While a flock of geese migrate south and autumnal leaves start turning crimson and gold, the mind and body acknowledge that the seasons of growth and beginnings are fading. Playwright Bruce Graham has used the coming of winter to foretell the end of life and the difficult decisions about approaching death in his deeply moving and emotional drama “The Outgoing Tide” being lovingly staged by Square One Theatre Company in Stratford until Sunday, March 20.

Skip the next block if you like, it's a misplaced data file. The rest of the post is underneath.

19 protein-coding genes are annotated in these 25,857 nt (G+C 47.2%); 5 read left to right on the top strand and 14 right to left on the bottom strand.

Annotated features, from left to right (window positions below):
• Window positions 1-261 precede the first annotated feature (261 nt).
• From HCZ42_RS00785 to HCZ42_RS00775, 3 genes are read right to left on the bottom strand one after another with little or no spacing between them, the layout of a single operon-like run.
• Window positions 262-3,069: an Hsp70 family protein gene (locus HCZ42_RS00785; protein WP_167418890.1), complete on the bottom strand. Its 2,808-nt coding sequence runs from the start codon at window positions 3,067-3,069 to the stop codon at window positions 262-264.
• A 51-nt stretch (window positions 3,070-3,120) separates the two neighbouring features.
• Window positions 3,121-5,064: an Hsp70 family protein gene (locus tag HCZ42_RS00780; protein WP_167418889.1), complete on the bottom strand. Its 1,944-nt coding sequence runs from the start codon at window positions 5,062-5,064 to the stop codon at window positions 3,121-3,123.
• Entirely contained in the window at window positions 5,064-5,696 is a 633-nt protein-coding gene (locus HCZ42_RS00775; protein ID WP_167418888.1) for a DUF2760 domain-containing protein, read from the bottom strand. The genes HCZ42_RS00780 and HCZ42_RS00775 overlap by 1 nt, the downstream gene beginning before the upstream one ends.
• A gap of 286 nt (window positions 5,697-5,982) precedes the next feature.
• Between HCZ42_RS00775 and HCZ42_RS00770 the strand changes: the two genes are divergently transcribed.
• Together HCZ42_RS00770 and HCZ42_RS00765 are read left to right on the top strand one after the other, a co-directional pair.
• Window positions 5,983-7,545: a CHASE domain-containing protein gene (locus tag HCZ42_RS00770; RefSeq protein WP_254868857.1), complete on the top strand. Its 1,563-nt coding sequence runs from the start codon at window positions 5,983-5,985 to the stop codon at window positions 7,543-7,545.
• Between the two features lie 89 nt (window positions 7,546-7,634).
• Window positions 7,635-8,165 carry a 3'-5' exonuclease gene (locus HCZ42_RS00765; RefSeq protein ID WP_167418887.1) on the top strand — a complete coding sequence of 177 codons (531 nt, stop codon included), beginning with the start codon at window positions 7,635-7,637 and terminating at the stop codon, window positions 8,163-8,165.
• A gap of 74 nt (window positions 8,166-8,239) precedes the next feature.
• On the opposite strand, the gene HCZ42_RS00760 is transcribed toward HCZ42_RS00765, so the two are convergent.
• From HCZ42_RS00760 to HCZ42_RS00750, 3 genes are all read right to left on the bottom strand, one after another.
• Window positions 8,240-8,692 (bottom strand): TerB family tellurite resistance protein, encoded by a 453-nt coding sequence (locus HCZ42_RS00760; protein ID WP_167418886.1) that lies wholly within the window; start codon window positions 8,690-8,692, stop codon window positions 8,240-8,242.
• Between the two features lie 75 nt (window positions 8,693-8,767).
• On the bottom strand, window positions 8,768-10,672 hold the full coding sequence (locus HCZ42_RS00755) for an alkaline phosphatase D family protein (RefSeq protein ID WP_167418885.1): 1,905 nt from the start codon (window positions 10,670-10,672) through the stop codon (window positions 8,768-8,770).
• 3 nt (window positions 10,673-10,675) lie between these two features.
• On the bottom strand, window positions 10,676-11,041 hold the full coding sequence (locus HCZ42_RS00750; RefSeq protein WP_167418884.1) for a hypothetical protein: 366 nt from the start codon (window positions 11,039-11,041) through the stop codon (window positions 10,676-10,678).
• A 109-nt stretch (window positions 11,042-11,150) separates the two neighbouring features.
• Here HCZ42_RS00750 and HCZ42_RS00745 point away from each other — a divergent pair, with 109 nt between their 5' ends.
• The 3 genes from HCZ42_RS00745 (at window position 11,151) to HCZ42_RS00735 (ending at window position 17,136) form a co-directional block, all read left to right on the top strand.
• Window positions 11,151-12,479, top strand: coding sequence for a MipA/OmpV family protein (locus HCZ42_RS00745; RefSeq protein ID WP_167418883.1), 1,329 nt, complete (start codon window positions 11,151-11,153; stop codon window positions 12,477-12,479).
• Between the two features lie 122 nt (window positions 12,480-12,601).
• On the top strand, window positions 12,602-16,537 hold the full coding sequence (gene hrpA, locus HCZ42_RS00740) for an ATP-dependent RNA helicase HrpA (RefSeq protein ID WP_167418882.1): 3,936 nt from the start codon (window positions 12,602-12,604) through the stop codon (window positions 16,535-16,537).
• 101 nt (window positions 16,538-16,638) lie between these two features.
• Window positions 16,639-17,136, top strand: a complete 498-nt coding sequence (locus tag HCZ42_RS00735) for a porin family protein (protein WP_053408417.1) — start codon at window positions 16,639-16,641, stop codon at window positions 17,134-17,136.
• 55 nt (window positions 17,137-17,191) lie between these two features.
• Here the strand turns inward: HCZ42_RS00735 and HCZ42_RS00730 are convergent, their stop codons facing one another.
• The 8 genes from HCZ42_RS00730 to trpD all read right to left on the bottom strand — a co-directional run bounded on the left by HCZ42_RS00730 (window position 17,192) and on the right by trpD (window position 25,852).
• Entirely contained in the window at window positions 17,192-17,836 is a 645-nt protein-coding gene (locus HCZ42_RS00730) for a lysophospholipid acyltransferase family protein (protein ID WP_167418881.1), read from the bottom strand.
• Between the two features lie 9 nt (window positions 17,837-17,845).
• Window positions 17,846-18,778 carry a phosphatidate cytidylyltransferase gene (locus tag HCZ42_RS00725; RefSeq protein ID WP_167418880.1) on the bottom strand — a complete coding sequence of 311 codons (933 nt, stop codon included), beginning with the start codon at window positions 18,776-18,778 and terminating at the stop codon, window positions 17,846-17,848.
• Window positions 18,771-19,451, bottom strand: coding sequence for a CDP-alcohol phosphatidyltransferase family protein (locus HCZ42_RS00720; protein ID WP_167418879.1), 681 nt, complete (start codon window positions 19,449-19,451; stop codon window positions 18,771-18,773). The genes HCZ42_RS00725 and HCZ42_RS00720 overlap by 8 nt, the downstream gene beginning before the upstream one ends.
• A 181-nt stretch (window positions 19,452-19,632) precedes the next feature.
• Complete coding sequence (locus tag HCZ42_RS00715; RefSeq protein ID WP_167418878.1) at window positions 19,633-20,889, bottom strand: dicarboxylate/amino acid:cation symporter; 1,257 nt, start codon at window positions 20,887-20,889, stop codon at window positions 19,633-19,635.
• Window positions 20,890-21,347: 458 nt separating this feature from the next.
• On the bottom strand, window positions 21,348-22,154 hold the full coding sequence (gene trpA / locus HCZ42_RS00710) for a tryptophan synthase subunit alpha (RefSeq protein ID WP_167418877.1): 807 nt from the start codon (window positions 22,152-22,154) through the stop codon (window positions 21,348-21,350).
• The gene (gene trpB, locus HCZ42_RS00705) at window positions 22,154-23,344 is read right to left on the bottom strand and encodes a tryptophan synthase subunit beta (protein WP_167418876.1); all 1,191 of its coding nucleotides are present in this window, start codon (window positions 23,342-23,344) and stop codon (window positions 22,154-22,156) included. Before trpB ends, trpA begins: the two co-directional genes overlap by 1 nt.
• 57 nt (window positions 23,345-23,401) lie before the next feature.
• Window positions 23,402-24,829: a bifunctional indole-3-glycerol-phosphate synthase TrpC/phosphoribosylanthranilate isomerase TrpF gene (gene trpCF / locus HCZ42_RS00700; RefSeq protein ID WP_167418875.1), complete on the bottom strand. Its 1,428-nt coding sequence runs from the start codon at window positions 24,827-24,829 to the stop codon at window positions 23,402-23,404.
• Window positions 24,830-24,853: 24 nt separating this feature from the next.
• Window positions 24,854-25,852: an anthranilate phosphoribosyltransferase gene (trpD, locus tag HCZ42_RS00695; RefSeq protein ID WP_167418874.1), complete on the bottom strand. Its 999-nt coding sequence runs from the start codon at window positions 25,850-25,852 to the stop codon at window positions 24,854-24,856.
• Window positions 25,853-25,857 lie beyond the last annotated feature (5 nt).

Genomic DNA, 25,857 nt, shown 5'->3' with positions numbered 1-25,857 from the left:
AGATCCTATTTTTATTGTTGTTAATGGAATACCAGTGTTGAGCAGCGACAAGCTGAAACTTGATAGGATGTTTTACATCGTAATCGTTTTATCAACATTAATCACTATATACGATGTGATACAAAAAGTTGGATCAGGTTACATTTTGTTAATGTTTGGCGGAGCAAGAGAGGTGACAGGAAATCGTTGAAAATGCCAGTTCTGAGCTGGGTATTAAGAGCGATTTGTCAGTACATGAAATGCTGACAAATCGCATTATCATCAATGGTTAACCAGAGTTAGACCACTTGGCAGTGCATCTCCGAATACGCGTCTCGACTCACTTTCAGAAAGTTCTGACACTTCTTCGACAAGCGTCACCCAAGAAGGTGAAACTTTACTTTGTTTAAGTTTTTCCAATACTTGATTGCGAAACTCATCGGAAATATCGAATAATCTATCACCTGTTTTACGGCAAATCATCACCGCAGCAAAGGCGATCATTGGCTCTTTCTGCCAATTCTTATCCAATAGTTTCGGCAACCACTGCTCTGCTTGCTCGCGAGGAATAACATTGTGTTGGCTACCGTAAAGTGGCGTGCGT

The intimate black box stage at Stratford Academy, 719 Birdseye Street, Stratford, the new home of the company, has been transformed into an inviting cottage on the Chesapeake Bay, one where Gunner has been happily dropping his fishing line for decades. Al Kulcsar’s Gunner is sarcastically funny with a bite (much like he’d want his catfish to have), an actor who becomes increasingly evocative as we witness his bouts of dementia framed by passages of lucidity.Gunner, once a trucker, had married young, his childhood sweetheart Peg, whom he affectionately dubs his “Grace Kelly beautiful, South Philly version.” Unprepared for marriage and a quickly arriving child, he used a bullying form of words and deeds with his son Jack to “toughen” him for life. Now as an adult son about to divorce his wife, Jack, a conflicted Damien Long, has yet to reconcile his feelings for his dad.Jack is now caught, as surely as a lobster locked in a trap, between his parents as he is summoned by his father to return to the family home for an urgent matter. His mother Peg, a dedicated and devoted Peggy Nelson, has always protected her son, filling him with cautionary tales of terror that could happen if he wasn’t careful. These messages contrasted greatly to the ones spouted by dad who always advocated taking a risk.Now Jack is poised on a dangerous diving board between them. Mom wants him to advocate for and convince Gunner to move into an assisted living facility, one that has a special unit for when his mind finally betrays him, abandoning his quality of life. For his part, Gunner will hear none of it and has executed a plan that he can live (or die) with but he requires Jack’s help and Peg’s blessing.Tom Holehan directs this incredibly honest, timely and personal weighing of options and values, one that too many face as terminal illness robs us of our choices. Moments of humor punctuate the drama, while flash backs reveal the reasonings behind the actions of the past. This cast of three is masterful in bringing this drama of impending death to poignant life.For tickets ($20, seniors and students $19), call Square One Theatre Company at 203- 375-8778 or online at www.squareonetheatre.com. Performances areThursday at 7 p.m., Friday at 8 p.m., Saturday at 4 p.m. and 8 p.m. and Sunday at 2 p.m.Discover the importance of being there for family in good times and in bad, and the need to forgive when all is said and done. You may feel a compelling need to have a plate of pancakes or fried catfish by the end of the evening.